Nearly 2,000 Trees Planted on Big Island as Part of ReTree Hawai‘i Project
More than 1,800 trees were planted on the Big Island in November thanks to a project by Lā Ho‘oulu Paemoku/ReTree Hawai‘i.
Individuals, organizations and government entities came together to plant trees and other plants throughout the state during the month to help the organization complete its second statewide tree-planting campaign in an effort to make Hawai‘i more resilient to climate change.
“Every plant contributes to reducing the effects of climate change and to beautifying our islands,” states a press release from the organization.
The locations and numbers of trees planted on the Big Island as part of the project were:
- Waikōloa Dry Forest Preserve: 199
- Pu‘uwa‘awa‘a State Forest Reserve: 277
- Hawai‘i Volcanoes National Park: 663
- Waipi‘o Valley Rimlands: 107
- Ka‘ohe Restoration Area: 500
- Hawai‘i Preparatory Academy: 89
- University of the Nations Natural Farm Training Center: 18
“2021 saw a doubling of the number of plants in the ground during the ReTree Hawai‘i campaign in November compared to the previous year, with many more schools participating and with more sites on Kaua‘i and Hawai‘i Island,” said Rob Weltman, chief organizer of ReTree Hawai‘i. “It was an opportunity to learn how restoring Hawai‘i’s native forest canopy, providing trees for shade in urban environments and growing fruit and other food plants at home and places of work can help fend off the worst of the climate crisis while making our islands more beautiful and healthy. And it was a ton of fun for the hundreds of people of all ages and walks of life who participated!”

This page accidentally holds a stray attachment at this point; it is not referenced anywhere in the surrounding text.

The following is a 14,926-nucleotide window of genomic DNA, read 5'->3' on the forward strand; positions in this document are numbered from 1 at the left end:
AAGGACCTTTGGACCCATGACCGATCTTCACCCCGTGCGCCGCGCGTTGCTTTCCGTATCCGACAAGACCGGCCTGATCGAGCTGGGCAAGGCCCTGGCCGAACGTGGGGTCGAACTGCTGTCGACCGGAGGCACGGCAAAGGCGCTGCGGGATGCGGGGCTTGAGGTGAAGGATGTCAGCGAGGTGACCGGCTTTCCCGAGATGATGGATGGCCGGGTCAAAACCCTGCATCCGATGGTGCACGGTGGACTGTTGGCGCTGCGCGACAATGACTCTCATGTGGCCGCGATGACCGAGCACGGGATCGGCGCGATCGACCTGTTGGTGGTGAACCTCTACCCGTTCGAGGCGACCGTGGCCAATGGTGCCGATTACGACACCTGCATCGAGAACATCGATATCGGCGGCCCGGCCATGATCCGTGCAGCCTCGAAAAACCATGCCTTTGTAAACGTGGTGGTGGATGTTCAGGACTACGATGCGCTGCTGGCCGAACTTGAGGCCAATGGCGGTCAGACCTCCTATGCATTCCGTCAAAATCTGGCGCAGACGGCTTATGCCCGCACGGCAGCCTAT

The 2021 campaign followed on the successful planting event Oct. 30, 2020, when people came together on six of the seven populated Hawaiian Islands to increase the number of trees and other plants binding carbon and releasing oxygen in the state.
“While not all results are in yet, we are pleased that there were planting events on seven islands this year, with Kaho‘olawe joining the populated islands,” Weltman said, adding that the total number of plants and participants each were about twice those of 2020, “despite the continued hesitancy to gather because of the COVID-19 threat. About 1,500 participants put well over 10,000 plants in the ground in November 2021 as part of the campaign.”
ReTree Hawaii Plant Coordinator Andy Fox said mostly conservation organizations and home planters were involved in 2020, but the 2021 campaign saw even more people take part.
“This year, those organizations and individuals were joined by many schools and community organizations,” Fox said. “We hope to see many more schools participating in the future, both in learning about the threat of climate change and what we need to do to slow it down and deal with its effects on the islands, and in growing the appreciation of how valuable trees and other plants are in keeping Hawai‘i safe and healthy.”
You can find an interactive map of all the planting events last year or a gallery with pictures at the ReTree Hawai‘i website.
To reverse the trend toward increased sea level rise, coastal erosion and with bigger and more devastating events such as wildfires and extreme storms, eliminating carbon-producing fossil fuels in energy production, transportation and buildings is crucial, says ReTree Hawai‘i.
There are viable, affordable alternatives today in most cases. But there is already so much extra greenhouse gas accumulation in the atmosphere that work needs to be done to draw down what is there. Trees and other plants are the planet’s best friends for that work, having developed their skills for millions of years. They also provide moisture and shade to keep urban environments a little more cool.
For questions or more information, contact Weltman at 808-354-0490 or by email at [email protected].